4 Types of Teams in the Workplace [+Pros/Cons]

Types of Teams

In the workplace, various teams are formed according to the requirements. These teams are formed for specific purpose. Here, we will describe the four common types of teams in the workplace including how they are formed and their pros/cons:

Problem-Solving Team:

A problem-solving team is a group of individuals brought together to tackle specific issues or challenges within an organization. These teams are typically temporary and focused on finding solutions to particular problems. This team type is composed of 5 to twelve employees.

Formation: Problem-solving teams are assembled by management or leaders based on the expertise and skills required to address the specific problem at hand. Team members may come from various departments or functional areas, depending on the nature of the problem.


  • To identify and analyze complex issues or obstacles hindering organizational performance.
  • To generate creative ideas and implement effective solutions to resolve problems.
  • To improve efficiency, productivity, and decision-making processes within the organization.


  • Specialized Expertise: Problem-solving teams bring together individuals with diverse skills and knowledge, allowing for a comprehensive analysis of the issue at hand.
  • Focused Approach: These teams are dedicated to addressing specific problems, leading to targeted solutions and faster resolution.
  • Innovative Solutions: By encouraging brainstorming and collaboration, problem-solving teams foster creativity and innovation, resulting in novel approaches to overcoming challenges.


  • Time Constraints: Assembled on a temporary basis, problem-solving teams may face time constraints, limiting the depth of analysis or the implementation of comprehensive solutions.
  • Resource Intensive: Forming and managing problem-solving teams requires allocating resources such as time, manpower, and finances, which may strain organizational resources.
  • Resistance to Change: Implementing solutions proposed by problem-solving teams may face resistance from employees or stakeholders accustomed to existing practices, leading to implementation challenges.

Self-Managed Work Team

Another type of team in the workplace if self-manage team. A self-managed work team is a group of employees who are responsible for managing their own day-to-day operations, tasks, and decision-making processes without direct supervision.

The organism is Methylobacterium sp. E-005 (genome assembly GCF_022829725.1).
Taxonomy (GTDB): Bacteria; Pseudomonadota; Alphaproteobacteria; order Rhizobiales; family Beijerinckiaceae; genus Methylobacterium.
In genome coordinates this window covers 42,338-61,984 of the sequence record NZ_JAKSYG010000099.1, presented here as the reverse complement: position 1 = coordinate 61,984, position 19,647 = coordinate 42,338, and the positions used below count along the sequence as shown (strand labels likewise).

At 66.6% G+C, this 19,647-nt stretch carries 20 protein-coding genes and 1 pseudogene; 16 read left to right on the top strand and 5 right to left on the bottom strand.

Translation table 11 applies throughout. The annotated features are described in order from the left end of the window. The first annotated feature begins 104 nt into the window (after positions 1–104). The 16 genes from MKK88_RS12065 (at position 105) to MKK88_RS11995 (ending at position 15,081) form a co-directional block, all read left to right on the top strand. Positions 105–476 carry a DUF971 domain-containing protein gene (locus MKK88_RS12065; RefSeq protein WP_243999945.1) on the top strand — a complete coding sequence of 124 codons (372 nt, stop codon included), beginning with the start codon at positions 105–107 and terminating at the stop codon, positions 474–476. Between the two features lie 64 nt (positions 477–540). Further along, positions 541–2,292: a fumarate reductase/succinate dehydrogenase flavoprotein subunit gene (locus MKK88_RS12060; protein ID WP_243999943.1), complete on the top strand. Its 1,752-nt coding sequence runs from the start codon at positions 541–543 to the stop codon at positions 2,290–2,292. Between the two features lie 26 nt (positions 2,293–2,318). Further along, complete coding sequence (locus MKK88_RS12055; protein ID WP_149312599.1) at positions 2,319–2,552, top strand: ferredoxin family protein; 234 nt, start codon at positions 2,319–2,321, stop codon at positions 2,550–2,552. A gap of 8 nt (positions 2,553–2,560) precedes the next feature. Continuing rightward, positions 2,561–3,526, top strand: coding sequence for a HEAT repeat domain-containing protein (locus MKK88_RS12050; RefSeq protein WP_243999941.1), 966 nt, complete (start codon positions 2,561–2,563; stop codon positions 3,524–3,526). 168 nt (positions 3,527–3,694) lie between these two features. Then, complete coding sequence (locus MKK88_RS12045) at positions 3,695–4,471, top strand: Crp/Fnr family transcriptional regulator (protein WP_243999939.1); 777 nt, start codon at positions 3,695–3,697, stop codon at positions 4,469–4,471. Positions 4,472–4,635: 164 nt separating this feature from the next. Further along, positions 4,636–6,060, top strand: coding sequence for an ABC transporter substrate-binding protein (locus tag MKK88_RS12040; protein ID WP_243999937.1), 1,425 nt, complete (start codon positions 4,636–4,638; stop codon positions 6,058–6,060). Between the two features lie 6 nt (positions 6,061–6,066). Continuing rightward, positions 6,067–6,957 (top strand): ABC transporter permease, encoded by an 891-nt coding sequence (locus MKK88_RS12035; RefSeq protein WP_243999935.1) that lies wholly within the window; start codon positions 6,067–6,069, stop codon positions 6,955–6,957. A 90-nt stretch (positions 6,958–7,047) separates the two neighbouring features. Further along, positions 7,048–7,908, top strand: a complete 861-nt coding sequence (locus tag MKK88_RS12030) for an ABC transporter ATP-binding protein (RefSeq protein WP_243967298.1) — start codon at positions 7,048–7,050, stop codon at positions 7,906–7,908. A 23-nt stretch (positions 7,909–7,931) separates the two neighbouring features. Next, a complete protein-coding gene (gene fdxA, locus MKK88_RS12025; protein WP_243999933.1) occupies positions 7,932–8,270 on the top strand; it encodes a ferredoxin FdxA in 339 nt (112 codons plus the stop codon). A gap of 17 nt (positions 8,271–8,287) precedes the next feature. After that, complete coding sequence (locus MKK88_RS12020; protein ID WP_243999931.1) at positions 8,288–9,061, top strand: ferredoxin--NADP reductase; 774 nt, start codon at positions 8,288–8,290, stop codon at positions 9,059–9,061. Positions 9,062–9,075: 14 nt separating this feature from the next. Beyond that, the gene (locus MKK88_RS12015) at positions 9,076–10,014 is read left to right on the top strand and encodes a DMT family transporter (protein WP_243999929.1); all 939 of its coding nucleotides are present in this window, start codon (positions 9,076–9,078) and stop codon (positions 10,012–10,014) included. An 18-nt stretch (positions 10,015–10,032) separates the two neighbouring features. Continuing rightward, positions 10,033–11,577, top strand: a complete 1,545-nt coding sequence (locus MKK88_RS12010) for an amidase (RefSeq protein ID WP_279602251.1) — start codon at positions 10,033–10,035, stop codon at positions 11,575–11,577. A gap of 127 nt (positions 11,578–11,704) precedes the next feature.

Formation: Self-managed work teams are often formed through a process of delegation and empowerment, where employees are given autonomy and authority to organize and execute their work.

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  • To promote employee empowerment, autonomy, and accountability.
  • To enhance communication, collaboration, and teamwork within the organization.
  • To improve flexibility, adaptability, and responsiveness to changing conditions or customer needs.


  • Increased Motivation: Empowering employees to manage their own work fosters a sense of ownership, pride, and motivation, leading to higher job satisfaction and engagement.
  • Efficiency and Flexibility: Self-managed work teams can adapt quickly to changing priorities, allocate resources efficiently, and make timely decisions without waiting for managerial approval.
  • Continuous Improvement: With a focus on continuous learning and feedback, self-managed work teams are better equipped to identify process improvements, streamline workflows, and drive innovation within the organization.


  • Conflict and Decision-Making Challenges: Without clear guidelines or leadership, self-managed work teams may face challenges in resolving conflicts, making decisions, or prioritizing tasks effectively.
  • Accountability Issues: In the absence of direct supervision, accountability for performance and outcomes may become ambiguous, leading to issues of underperformance or lack of responsibility.